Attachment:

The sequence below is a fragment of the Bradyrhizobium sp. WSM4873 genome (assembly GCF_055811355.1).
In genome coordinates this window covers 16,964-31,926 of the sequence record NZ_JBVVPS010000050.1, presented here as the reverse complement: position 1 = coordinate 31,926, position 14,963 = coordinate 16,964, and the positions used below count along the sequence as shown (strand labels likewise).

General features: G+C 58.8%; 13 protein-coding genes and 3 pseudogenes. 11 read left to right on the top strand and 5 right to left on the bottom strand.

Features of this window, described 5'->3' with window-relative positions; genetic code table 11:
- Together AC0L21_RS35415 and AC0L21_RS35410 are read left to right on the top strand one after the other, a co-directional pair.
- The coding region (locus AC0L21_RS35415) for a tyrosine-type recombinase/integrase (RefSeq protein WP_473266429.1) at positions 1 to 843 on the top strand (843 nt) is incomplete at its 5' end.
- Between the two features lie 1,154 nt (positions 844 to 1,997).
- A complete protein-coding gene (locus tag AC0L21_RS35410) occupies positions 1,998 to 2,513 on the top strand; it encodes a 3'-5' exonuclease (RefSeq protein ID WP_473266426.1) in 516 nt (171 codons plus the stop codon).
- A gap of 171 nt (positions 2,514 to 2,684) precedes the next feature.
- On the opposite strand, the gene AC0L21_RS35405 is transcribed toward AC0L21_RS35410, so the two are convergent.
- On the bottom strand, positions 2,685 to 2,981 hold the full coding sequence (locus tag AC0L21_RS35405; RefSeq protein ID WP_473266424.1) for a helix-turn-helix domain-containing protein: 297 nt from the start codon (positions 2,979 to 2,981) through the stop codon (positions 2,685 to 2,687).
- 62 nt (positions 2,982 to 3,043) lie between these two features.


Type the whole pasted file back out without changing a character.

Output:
The sequence below is a fragment of the Bradyrhizobium sp. WSM4873 genome (assembly GCF_055811355.1).
In genome coordinates this window covers 16,964-31,926 of the sequence record NZ_JBVVPS010000050.1, presented here as the reverse complement: position 1 = coordinate 31,926, position 14,963 = coordinate 16,964, and the positions used below count along the sequence as shown (strand labels likewise).

General features: G+C 58.8%; 13 protein-coding genes and 3 pseudogenes. 11 read left to right on the top strand and 5 right to left on the bottom strand.

Features of this window, described 5'->3' with window-relative positions; genetic code table 11:
- Together AC0L21_RS35415 and AC0L21_RS35410 are read left to right on the top strand one after the other, a co-directional pair.
- The coding region (locus AC0L21_RS35415) for a tyrosine-type recombinase/integrase (RefSeq protein WP_473266429.1) at positions 1 to 843 on the top strand (843 nt) is incomplete at its 5' end.
- Between the two features lie 1,154 nt (positions 844 to 1,997).
- A complete protein-coding gene (locus tag AC0L21_RS35410) occupies positions 1,998 to 2,513 on the top strand; it encodes a 3'-5' exonuclease (RefSeq protein ID WP_473266426.1) in 516 nt (171 codons plus the stop codon).
- A gap of 171 nt (positions 2,514 to 2,684) precedes the next feature.
- On the opposite strand, the gene AC0L21_RS35405 is transcribed toward AC0L21_RS35410, so the two are convergent.
- On the bottom strand, positions 2,685 to 2,981 hold the full coding sequence (locus tag AC0L21_RS35405; RefSeq protein ID WP_473266424.1) for a helix-turn-helix domain-containing protein: 297 nt from the start codon (positions 2,979 to 2,981) through the stop codon (positions 2,685 to 2,687).
- 62 nt (positions 2,982 to 3,043) lie between these two features.